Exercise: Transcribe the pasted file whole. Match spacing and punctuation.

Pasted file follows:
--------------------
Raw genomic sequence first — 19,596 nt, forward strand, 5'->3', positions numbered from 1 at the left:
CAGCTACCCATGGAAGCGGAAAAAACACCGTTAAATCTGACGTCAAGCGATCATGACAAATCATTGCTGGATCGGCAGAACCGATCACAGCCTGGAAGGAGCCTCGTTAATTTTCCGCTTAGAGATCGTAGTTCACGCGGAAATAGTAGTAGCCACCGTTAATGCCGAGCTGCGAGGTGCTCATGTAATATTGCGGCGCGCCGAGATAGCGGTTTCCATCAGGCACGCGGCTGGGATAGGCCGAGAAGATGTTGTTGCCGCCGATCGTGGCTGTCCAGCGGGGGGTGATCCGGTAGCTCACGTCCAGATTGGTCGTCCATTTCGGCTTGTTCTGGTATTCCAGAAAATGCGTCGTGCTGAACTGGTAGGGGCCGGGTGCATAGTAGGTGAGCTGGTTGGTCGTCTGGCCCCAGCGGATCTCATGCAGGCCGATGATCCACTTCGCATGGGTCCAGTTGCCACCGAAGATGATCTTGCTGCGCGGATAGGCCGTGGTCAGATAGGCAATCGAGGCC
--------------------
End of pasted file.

Raw genomic sequence first — 19,596 nt, forward strand, 5'->3', positions numbered from 1 at the left:
CAGCTACCCATGGAAGCGGAAAAAACACCGTTAAATCTGACGTCAAGCGATCATGACAAATCATTGCTGGATCGGCAGAACCGATCACAGCCTGGAAGGAGCCTCGTTAATTTTCCGCTTAGAGATCGTAGTTCACGCGGAAATAGTAGTAGCCACCGTTAATGCCGAGCTGCGAGGTGCTCATGTAATATTGCGGCGCGCCGAGATAGCGGTTTCCATCAGGCACGCGGCTGGGATAGGCCGAGAAGATGTTGTTGCCGCCGATCGTGGCTGTCCAGCGGGGGGTGATCCGGTAGCTCACGTCCAGATTGGTCGTCCATTTCGGCTTGTTCTGGTATTCCAGAAAATGCGTCGTGCTGAACTGGTAGGGGCCGGGTGCATAGTAGGTGAGCTGGTTGGTCGTCTGGCCCCAGCGGATCTCATGCAGGCCGATGATCCACTTCGCATGGGTCCAGTTGCCACCGAAGATGATCTTGCTGCGCGGATAGGCCGTGGTCAGATAGGCAATCGAGGCC